I want to say again to you in case you find yourself embarrassed or uncomfortable with any talk of hell or suffering that the bulk of the teaching of the Scriptures on hell has come from the mouth of the kindest, sanest, finest person the world has ever seen, and that is from Jesus. I understand that 11 out of the 12 passages which talk of hell as a place of torment come from the mouth of Jesus. And I can only assume that he spoke this way because He really does love people. The talk of hell as a place of suffering is not the invention therefore of mad medial monks, nor is it the invention of raving fundamentalist preachers who think that it’s helpful to scare people. The teaching on hell predominantly comes from the mouth of Jesus and the very person who spoke most and died that people might not go there is the person that we must take our lead from on this subject.
Nothing really makes sense in Christianity if there is no such place as hell. Jesus need not have come. Jesus need not have lived, need not have died. There’s no special news about the resurrection since if there’s no hell, everybody is fine anyway. Nothing makes sense without the backcloth of hell, and therefore it is a fundamental doctrine.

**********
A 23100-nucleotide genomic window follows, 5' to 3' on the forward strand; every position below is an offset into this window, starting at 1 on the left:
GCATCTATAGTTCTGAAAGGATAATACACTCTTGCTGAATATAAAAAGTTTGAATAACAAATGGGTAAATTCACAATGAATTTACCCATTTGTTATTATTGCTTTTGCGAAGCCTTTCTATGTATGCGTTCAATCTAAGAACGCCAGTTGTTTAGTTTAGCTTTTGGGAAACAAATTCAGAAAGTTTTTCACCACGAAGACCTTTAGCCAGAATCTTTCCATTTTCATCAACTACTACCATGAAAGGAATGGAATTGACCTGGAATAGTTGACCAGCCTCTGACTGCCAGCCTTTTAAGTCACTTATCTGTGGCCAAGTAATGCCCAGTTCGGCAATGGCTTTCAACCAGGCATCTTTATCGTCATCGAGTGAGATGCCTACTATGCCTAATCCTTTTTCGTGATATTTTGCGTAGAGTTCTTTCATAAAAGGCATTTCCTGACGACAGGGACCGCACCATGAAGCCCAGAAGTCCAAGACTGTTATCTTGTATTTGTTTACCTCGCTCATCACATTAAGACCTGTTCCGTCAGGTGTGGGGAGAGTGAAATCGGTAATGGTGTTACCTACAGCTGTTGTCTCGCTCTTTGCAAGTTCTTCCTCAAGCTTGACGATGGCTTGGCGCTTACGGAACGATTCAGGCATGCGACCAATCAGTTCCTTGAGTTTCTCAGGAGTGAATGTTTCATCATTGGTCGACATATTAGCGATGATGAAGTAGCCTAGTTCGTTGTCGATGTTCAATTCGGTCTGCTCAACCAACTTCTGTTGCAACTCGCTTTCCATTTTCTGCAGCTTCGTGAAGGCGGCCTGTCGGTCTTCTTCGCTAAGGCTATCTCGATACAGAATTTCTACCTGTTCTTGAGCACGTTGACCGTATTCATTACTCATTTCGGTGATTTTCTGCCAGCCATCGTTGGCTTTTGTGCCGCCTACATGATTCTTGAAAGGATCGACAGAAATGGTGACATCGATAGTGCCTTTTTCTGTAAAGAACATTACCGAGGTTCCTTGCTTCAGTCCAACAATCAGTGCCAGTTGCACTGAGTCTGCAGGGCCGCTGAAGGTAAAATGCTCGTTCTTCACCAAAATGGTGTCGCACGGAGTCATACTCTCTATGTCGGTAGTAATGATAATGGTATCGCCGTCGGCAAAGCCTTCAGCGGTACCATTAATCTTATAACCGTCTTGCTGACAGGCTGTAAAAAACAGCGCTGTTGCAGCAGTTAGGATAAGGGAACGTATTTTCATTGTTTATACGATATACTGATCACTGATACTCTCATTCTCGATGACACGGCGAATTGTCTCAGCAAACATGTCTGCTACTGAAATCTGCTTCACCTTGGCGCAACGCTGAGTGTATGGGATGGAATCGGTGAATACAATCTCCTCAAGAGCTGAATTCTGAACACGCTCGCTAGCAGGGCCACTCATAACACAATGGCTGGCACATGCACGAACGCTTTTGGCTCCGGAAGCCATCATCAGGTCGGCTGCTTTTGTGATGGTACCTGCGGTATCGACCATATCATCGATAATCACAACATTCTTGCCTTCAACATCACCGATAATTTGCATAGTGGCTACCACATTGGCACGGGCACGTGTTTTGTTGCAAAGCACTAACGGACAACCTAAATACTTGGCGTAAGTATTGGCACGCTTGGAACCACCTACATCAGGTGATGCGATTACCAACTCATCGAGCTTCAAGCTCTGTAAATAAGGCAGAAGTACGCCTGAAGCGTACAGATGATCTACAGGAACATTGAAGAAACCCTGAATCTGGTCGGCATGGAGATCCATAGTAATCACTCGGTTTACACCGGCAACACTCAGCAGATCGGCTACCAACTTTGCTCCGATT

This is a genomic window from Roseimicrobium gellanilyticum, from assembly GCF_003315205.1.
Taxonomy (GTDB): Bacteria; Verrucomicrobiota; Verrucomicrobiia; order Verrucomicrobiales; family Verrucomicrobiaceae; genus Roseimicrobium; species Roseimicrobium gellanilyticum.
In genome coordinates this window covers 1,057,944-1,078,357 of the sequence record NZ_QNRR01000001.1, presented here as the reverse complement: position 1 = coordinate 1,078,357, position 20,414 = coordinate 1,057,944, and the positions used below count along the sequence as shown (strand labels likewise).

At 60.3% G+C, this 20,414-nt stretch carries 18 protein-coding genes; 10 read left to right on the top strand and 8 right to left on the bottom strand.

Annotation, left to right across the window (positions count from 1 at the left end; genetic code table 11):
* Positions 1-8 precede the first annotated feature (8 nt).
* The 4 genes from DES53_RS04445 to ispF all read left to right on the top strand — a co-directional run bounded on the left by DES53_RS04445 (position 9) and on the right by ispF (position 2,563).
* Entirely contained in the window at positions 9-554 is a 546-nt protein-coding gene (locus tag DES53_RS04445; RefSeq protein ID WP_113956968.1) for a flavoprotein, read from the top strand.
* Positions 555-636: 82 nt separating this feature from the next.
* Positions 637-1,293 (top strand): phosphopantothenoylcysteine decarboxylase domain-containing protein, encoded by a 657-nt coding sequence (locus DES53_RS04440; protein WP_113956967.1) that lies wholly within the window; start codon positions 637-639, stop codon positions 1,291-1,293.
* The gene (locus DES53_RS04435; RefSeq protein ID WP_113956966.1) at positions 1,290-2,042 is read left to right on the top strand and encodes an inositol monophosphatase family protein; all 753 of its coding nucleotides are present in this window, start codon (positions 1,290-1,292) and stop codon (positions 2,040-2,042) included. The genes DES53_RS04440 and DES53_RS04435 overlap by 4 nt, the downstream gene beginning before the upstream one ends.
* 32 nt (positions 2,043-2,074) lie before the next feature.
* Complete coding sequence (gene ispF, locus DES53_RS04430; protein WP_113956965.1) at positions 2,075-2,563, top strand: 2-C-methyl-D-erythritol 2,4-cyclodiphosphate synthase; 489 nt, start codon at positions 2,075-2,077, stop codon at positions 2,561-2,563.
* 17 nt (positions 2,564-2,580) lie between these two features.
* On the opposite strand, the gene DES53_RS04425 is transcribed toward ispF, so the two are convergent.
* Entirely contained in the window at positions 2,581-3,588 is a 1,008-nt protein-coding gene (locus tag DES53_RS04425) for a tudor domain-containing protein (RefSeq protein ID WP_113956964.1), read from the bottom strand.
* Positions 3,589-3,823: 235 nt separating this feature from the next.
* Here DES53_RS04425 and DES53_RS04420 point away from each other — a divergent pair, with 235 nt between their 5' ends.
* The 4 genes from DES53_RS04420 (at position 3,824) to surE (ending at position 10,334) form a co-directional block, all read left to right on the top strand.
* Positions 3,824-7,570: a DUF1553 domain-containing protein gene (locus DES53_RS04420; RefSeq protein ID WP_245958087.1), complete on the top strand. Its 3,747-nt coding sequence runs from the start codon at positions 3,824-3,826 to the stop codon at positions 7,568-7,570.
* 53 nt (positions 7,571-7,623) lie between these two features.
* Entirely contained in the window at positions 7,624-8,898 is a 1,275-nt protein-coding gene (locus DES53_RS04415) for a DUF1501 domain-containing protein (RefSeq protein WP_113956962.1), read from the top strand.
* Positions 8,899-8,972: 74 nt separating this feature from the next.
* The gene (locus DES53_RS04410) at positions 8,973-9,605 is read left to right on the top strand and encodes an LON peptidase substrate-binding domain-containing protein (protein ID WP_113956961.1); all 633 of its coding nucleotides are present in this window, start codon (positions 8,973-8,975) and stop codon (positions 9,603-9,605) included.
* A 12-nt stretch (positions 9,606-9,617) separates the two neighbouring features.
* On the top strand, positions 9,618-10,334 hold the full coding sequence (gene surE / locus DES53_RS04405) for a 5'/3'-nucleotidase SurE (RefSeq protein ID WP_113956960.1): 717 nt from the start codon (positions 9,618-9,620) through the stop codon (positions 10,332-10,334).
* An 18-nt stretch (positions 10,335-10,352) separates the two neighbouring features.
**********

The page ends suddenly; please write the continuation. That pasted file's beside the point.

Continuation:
Well as I say, we see this surprising reversal in the fate of these two men, and there’s no explanation given yet. But the first thing that Jesus wants is his listeners to realise in verse 24 is that there is a terrible and irreversible gulf between the two. The rich man calls out to Abraham to have Lazarus come from heaven to hell with just enough water on the tip of his finger to cool his tongue. It’s a very graphic description of the desire for relief, isn’t it?